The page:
By Anne Marie Amacher
After offering hope and healing for soldiers serving in Afghanistan, Father William Kneemiller sought his own healing upon returning to the United States.
Fr. Kneemiller served as a chaplain with the U.S. Army Reserves’ 649th Regional Support Group based in Cedar Rapids and recently completed a yearlong tour of duty. He had been serving the parishes of Lost Nation, Oxford Junction and Toronto prior to going on leave in June 2009.
After preparations at Fort Lewis in Washington state, Fr. Kneemiller’s first stop overseas was to Kyrgyzstan, a NATO base in southeast Asia located in a mountainous area with cooler temperatures. That contrasted with the majority of his active duty deployment at another NATO base in Kandahar, Afghanistan, where the weather was hot and the terrain rough. Fr. Kneemiller previously was deployed as a chaplain in Iraq from 2003-04.
This time he was with soldiers from different countries on the NATO base. “They were from Britain, Canada, Romania and elsewhere. We all had important roles.” On the weekends, Fr. Kneemiller offered Masses at the Kandahar base. Throughout the week he traveled to other bases to offer Masses, conduct Bible studies, help those desiring to become Catholic through the Rite of Christian Initiation of Adults (RCIA), offer religious education and the sacrament of reconciliation and be available for soldiers of any faith who sought counseling.
Because Afghanistan is mountainous, he typically flew in a helicopter. At times he rode in transports traveling on supply routes. His services were most appreciated on smaller bases, which typically drew the greatest attendance, he said. There was no shortage of opportunities to help soldiers, he noted. No matter where he went, people asked him to pray with them. Counseling and reconciliation were heavily sought. “They really appreciated the sacrament of reconciliation.”
Whenever he arrived at a base for the first time, Fr. Kneemiller said he gave the “ruck sack” talk. “I talked about how nasty old sins weigh heavy on you. I encouraged them to go to reconciliation.” Some soldiers hadn’t received the sacrament in over a year, while others had been away from the sacrament for nearly 10 years.
Fr. Kneemiller said he worked to help soldiers dealing with marriage difficulties, the frustrations of yearlong deployments, problems with co-workers and stress. “If you were in crisis mode — they told you to see the chaplain,” he said.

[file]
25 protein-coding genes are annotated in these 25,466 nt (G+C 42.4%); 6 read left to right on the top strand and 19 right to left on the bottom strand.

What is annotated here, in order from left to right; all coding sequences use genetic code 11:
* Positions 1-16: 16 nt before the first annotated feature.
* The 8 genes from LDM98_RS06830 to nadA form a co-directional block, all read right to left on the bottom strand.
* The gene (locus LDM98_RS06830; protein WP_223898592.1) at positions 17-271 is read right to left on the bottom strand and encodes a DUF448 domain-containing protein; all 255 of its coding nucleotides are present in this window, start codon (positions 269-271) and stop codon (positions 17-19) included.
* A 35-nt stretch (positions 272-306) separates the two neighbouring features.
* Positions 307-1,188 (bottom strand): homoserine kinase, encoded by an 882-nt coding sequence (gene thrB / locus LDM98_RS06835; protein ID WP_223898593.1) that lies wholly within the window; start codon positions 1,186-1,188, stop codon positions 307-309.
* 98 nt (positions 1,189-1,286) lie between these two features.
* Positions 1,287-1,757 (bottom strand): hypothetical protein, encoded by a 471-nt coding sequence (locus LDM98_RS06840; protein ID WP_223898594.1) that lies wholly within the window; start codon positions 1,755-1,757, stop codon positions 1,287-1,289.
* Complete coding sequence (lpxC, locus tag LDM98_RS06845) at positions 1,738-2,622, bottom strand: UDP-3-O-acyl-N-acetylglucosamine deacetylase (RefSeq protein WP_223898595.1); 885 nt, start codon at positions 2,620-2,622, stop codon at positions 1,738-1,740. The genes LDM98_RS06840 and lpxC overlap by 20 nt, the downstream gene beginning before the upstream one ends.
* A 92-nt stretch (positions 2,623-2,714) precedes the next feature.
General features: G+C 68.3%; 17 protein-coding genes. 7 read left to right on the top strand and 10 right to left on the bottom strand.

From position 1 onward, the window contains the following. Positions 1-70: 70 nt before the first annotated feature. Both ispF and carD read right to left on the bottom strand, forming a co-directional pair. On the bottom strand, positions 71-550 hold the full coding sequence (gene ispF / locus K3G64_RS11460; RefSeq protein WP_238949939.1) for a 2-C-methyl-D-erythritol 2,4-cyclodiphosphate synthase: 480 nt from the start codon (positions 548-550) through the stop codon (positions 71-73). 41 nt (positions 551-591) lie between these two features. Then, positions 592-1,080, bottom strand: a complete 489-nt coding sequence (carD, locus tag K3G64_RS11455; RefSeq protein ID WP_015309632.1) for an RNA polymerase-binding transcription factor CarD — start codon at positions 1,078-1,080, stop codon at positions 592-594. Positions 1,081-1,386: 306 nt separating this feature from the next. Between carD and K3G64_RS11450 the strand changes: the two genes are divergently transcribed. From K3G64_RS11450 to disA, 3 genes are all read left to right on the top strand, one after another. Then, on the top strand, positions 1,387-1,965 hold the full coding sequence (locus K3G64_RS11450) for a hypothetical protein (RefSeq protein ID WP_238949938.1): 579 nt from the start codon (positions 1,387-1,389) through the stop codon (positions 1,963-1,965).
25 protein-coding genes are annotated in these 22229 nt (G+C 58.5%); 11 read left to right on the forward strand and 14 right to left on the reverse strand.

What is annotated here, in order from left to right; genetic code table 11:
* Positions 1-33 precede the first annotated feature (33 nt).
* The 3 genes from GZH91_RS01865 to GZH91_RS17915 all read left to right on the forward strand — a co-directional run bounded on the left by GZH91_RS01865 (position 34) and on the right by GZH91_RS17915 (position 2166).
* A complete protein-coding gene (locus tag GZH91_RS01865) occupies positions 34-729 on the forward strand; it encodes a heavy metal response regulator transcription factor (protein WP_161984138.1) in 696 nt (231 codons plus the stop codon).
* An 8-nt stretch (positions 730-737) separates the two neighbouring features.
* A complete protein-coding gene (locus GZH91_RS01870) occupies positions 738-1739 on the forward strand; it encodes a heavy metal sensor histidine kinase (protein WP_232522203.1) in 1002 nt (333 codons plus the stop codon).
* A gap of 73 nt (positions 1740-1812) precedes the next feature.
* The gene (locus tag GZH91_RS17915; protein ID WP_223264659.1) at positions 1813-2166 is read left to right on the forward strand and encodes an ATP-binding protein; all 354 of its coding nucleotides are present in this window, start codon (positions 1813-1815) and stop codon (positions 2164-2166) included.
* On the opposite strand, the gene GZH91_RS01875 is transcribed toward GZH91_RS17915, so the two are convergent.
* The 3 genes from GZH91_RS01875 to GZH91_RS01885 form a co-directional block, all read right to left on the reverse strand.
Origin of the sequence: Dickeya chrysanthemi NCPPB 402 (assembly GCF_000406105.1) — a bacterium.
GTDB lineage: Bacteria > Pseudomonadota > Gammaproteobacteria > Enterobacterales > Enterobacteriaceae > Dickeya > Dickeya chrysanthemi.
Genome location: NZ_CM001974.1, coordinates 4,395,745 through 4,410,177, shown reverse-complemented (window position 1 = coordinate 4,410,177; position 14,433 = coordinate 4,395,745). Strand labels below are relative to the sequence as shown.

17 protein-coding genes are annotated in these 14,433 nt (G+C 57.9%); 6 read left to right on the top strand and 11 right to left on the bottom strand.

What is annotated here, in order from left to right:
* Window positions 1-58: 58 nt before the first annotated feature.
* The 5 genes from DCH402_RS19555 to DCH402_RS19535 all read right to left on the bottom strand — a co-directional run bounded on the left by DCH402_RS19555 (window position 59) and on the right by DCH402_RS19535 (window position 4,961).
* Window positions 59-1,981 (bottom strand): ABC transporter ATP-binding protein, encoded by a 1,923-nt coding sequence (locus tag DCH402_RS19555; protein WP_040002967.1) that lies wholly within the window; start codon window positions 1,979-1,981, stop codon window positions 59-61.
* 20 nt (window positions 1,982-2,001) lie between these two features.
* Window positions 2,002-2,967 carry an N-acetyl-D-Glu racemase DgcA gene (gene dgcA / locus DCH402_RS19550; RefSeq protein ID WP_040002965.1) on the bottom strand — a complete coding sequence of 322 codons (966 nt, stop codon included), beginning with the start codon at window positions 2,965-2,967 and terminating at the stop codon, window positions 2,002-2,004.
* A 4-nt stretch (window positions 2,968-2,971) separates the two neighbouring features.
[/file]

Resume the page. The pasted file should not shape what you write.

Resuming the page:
“Some were suicidal. It was difficult. In the beginning I wasn’t sure how to help on occasion. They are dealing with complex issues.” He said he did the best he could to offer healing and prayer. “I would pray for the Holy Spirit to help them deal with their problems and for the gifts and grace of the Holy Spirit to help them.”
He took some of the knowledge he learned at Msgr. Marvin Mottet’s monthly healing Mass in Davenport to help him deal with those in crisis.
When Fr. Kneemiller returned to the United States this summer, he attended a healing conference after his debriefing from the Reserves.
A priest suggested praying for healing for himself, Fr. Kneemiller said. He had used meditation and prayer personally, but needed more. So he went to a healing conference. “It was an amazing experience. I learned about bringing Christian love and healing to others and afterward received the gift of grace.”
Gifts of faith
“In Afghanistan, I saw how important DVDs are for the younger soldiers, and so I always had a collection of DVDs on the lives of the saints and other inspirational films from Ignatius Press and Catholic Vision Video,” said Father William Kneemiller. He recently returned to the Davenport Diocese after a yearlong tour of duty as a chaplain in the U.S. Army Reserves. He was stationed throughout Afghanistan.
“I believe that any media has a profound effect on our lives, and if anyone doubts this, just look up how much a 30-second Super Bowl commercial costs! Advertisers are betting millions on the power of the media.”
Fr. Kneemiller offers the following as his favorite religious movies: full-length saints’ movies on the lives of St. Anthony, Padre Pio, Francis and Clare. He also likes “The 13th Day,” a new Fatima movie.
“And of course, all the great oldies from the 1950s and early 60’s when Hollywood was making movies about saints,” Fr. Kneemiller said.
Religious Supply Center in Davenport carries several of the movies and can order many more. “See some of my favorites as an experiment to see if these ‘gifts of faith’ will take off.”